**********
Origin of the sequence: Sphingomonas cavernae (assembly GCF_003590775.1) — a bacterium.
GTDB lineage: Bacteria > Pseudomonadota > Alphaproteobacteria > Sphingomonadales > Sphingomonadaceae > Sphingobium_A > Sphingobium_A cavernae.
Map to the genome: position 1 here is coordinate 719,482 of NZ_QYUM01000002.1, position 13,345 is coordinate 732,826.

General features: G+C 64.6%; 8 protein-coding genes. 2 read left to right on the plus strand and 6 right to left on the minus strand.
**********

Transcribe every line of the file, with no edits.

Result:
Origin of the sequence: Sphingomonas cavernae (assembly GCF_003590775.1) — a bacterium.
GTDB lineage: Bacteria > Pseudomonadota > Alphaproteobacteria > Sphingomonadales > Sphingomonadaceae > Sphingobium_A > Sphingobium_A cavernae.
Map to the genome: position 1 here is coordinate 719,482 of NZ_QYUM01000002.1, position 13,345 is coordinate 732,826.

General features: G+C 64.6%; 8 protein-coding genes. 2 read left to right on the plus strand and 6 right to left on the minus strand.